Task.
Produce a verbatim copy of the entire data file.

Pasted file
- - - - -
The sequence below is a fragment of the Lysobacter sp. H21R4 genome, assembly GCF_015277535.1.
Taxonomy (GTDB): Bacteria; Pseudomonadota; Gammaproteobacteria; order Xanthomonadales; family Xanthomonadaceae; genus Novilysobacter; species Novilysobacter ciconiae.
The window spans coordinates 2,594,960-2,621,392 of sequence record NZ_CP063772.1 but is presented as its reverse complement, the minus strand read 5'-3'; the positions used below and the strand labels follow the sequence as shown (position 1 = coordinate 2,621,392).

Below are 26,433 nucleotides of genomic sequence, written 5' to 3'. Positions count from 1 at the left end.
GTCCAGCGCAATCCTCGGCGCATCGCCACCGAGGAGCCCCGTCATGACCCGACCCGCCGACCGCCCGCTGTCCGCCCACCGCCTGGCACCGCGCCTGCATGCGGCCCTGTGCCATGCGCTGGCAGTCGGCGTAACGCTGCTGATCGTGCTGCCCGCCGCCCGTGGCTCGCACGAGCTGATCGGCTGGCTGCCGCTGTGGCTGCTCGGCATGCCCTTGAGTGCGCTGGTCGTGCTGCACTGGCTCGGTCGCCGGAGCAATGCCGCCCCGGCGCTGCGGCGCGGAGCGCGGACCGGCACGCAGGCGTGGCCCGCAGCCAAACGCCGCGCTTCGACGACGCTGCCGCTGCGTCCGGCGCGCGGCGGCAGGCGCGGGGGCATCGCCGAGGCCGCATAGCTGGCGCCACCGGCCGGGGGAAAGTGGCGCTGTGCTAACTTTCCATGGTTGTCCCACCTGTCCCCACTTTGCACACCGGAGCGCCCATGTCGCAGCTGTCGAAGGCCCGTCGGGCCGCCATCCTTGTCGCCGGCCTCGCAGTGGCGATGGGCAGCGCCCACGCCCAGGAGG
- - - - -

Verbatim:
The sequence below is a fragment of the Lysobacter sp. H21R4 genome, assembly GCF_015277535.1.
Taxonomy (GTDB): Bacteria; Pseudomonadota; Gammaproteobacteria; order Xanthomonadales; family Xanthomonadaceae; genus Novilysobacter; species Novilysobacter ciconiae.
The window spans coordinates 2,594,960-2,621,392 of sequence record NZ_CP063772.1 but is presented as its reverse complement, the minus strand read 5'-3'; the positions used below and the strand labels follow the sequence as shown (position 1 = coordinate 2,621,392).

Below are 26,433 nucleotides of genomic sequence, written 5' to 3'. Positions count from 1 at the left end.
GTCCAGCGCAATCCTCGGCGCATCGCCACCGAGGAGCCCCGTCATGACCCGACCCGCCGACCGCCCGCTGTCCGCCCACCGCCTGGCACCGCGCCTGCATGCGGCCCTGTGCCATGCGCTGGCAGTCGGCGTAACGCTGCTGATCGTGCTGCCCGCCGCCCGTGGCTCGCACGAGCTGATCGGCTGGCTGCCGCTGTGGCTGCTCGGCATGCCCTTGAGTGCGCTGGTCGTGCTGCACTGGCTCGGTCGCCGGAGCAATGCCGCCCCGGCGCTGCGGCGCGGAGCGCGGACCGGCACGCAGGCGTGGCCCGCAGCCAAACGCCGCGCTTCGACGACGCTGCCGCTGCGTCCGGCGCGCGGCGGCAGGCGCGGGGGCATCGCCGAGGCCGCATAGCTGGCGCCACCGGCCGGGGGAAAGTGGCGCTGTGCTAACTTTCCATGGTTGTCCCACCTGTCCCCACTTTGCACACCGGAGCGCCCATGTCGCAGCTGTCGAAGGCCCGTCGGGCCGCCATCCTTGTCGCCGGCCTCGCAGTGGCGATGGGCAGCGCCCACGCCCAGGAGG